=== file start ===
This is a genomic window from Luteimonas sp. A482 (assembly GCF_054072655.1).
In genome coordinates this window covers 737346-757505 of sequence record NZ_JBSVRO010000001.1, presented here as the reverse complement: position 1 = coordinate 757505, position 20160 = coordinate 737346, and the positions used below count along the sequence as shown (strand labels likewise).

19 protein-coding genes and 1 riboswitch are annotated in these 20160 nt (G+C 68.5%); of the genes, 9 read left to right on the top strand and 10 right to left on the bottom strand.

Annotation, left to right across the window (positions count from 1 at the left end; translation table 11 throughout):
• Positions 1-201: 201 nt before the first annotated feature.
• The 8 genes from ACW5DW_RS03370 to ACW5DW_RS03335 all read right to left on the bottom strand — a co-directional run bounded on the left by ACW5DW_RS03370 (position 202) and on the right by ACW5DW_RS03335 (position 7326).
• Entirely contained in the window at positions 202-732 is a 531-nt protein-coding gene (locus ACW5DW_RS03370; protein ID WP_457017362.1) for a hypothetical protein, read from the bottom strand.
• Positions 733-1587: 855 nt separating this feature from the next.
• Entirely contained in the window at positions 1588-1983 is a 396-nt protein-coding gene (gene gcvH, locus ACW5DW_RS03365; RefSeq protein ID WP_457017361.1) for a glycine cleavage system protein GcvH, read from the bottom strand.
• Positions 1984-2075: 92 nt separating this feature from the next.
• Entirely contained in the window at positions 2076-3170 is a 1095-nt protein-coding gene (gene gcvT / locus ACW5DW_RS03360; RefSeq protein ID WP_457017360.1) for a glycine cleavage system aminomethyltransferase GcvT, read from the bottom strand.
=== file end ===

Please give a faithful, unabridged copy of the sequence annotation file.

This is a genomic window from Luteimonas sp. A482 (assembly GCF_054072655.1).
In genome coordinates this window covers 737346-757505 of sequence record NZ_JBSVRO010000001.1, presented here as the reverse complement: position 1 = coordinate 757505, position 20160 = coordinate 737346, and the positions used below count along the sequence as shown (strand labels likewise).

19 protein-coding genes and 1 riboswitch are annotated in these 20160 nt (G+C 68.5%); of the genes, 9 read left to right on the top strand and 10 right to left on the bottom strand.

Annotation, left to right across the window (positions count from 1 at the left end; translation table 11 throughout):
• Positions 1-201: 201 nt before the first annotated feature.
• The 8 genes from ACW5DW_RS03370 to ACW5DW_RS03335 all read right to left on the bottom strand — a co-directional run bounded on the left by ACW5DW_RS03370 (position 202) and on the right by ACW5DW_RS03335 (position 7326).
• Entirely contained in the window at positions 202-732 is a 531-nt protein-coding gene (locus ACW5DW_RS03370; protein ID WP_457017362.1) for a hypothetical protein, read from the bottom strand.
• Positions 733-1587: 855 nt separating this feature from the next.
• Entirely contained in the window at positions 1588-1983 is a 396-nt protein-coding gene (gene gcvH, locus ACW5DW_RS03365; RefSeq protein ID WP_457017361.1) for a glycine cleavage system protein GcvH, read from the bottom strand.
• Positions 1984-2075: 92 nt separating this feature from the next.
• Entirely contained in the window at positions 2076-3170 is a 1095-nt protein-coding gene (gene gcvT / locus ACW5DW_RS03360; RefSeq protein ID WP_457017360.1) for a glycine cleavage system aminomethyltransferase GcvT, read from the bottom strand.